1. Hey Aaron, (Thanks for visiting/commenting)

    While it does show class & ID names, it doesn’t appear to parse inline style declarations.

    If you’re running the Firebug extension (which I highly recommend, it’s another rockin’ add-on) getting that next level of info is just a click away.

    I mean, X-Ray doesn’t take the place of those more robust tools, but I really dig being able to see the HTML tags ‘inline’ with the actual page structure.

  2. Sweet – I checked out Aardvark briefly before, I like the way you can use set keystrokes to take out elements or color them on the fly – and how you can call up the source code of an individual element (& nested elements)

    I’m no master coder by far, but between X-Ray, Firebug and Aardvark I’m able to fix most of what I break :P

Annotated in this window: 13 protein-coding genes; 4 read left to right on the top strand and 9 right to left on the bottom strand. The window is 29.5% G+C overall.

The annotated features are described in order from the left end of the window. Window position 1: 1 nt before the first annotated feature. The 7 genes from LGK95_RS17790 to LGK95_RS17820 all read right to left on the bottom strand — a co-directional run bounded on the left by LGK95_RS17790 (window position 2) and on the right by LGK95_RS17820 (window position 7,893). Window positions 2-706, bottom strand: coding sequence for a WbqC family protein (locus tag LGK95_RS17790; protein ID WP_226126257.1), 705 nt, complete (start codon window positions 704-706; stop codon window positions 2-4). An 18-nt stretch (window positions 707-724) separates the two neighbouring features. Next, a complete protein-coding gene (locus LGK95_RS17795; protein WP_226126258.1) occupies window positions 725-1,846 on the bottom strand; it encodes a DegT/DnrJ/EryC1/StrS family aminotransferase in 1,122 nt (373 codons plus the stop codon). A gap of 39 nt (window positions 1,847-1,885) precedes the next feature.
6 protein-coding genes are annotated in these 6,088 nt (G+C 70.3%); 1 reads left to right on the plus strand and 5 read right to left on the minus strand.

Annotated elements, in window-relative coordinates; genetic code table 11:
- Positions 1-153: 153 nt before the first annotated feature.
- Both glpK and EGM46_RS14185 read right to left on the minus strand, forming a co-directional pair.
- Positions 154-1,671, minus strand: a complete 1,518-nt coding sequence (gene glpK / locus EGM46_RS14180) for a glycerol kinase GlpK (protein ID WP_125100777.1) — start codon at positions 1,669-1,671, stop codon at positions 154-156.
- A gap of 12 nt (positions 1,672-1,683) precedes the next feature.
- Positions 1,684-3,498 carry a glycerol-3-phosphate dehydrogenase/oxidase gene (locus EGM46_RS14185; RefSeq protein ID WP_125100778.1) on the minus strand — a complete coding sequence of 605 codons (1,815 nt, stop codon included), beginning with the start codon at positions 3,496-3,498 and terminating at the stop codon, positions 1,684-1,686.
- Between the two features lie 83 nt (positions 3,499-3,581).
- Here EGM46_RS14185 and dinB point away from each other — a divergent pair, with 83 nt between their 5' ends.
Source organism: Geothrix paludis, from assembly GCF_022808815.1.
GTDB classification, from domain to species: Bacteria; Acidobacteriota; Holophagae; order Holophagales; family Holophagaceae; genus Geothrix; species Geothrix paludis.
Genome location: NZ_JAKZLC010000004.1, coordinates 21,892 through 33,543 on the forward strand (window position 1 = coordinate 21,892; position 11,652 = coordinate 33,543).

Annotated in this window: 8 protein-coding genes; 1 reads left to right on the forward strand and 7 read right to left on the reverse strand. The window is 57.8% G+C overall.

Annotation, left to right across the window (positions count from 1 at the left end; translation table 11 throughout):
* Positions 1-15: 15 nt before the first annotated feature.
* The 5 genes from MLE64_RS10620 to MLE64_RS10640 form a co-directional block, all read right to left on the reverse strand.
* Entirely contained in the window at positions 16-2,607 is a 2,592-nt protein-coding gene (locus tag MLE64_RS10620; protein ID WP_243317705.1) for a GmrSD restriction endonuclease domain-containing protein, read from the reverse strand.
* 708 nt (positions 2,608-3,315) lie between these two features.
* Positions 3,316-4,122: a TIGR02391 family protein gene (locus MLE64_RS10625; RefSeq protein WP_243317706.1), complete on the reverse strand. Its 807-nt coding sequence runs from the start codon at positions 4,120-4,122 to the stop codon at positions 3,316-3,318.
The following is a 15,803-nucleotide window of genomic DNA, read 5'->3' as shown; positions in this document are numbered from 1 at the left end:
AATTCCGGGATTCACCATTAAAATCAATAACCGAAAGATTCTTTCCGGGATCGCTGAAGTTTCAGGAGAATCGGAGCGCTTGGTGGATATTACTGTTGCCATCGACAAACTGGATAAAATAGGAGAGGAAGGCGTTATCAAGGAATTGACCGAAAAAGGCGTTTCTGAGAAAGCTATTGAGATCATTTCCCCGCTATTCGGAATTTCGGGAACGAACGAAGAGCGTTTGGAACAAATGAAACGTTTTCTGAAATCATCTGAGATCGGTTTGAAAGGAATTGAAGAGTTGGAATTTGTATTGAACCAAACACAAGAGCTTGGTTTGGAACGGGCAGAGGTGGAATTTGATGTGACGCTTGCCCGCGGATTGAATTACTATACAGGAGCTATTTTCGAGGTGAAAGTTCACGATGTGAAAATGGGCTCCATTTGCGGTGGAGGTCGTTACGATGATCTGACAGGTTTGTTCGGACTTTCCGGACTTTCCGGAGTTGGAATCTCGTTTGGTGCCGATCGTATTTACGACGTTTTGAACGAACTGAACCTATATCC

3. That’s totally the kind of X-Ray I was thinking of when I created this. :)

    If you like X-Ray, the updated companion extension ‘Professor X’ will be available very soon. That lets you see into the ‘HEAD’ of the web page. Heh.

    My latest post..Twitterbook v3 Now Available

  4. looking forward to that one too – I used to love the MetaTags sidebar add-on – it’s pretty cool, it automatically grabs the meta content and displays it, nice & neat in a sidebar.

    The output can be highlighted/copied/pasted – which was cool because I used it when I would do an initial overview of a sites optimization, or when I was reviewing a clients implementation of my recommendations.

    I would just copy the discrepancies into an excel – I hate typing :P

    So looking forward to the updated Professor X too – heh

  5. Nice find. I was pretty sure that you could already do this with the Web Developer extension but if that’s the case, I can’t see how. Just grabbed it.

  6. Just a note – another Firefox add-on from the same author (Stuart Robertson) has been updated for Firefox – Professor X is another great add-on, I’ll post more about it soon, just wanted to drop the word.

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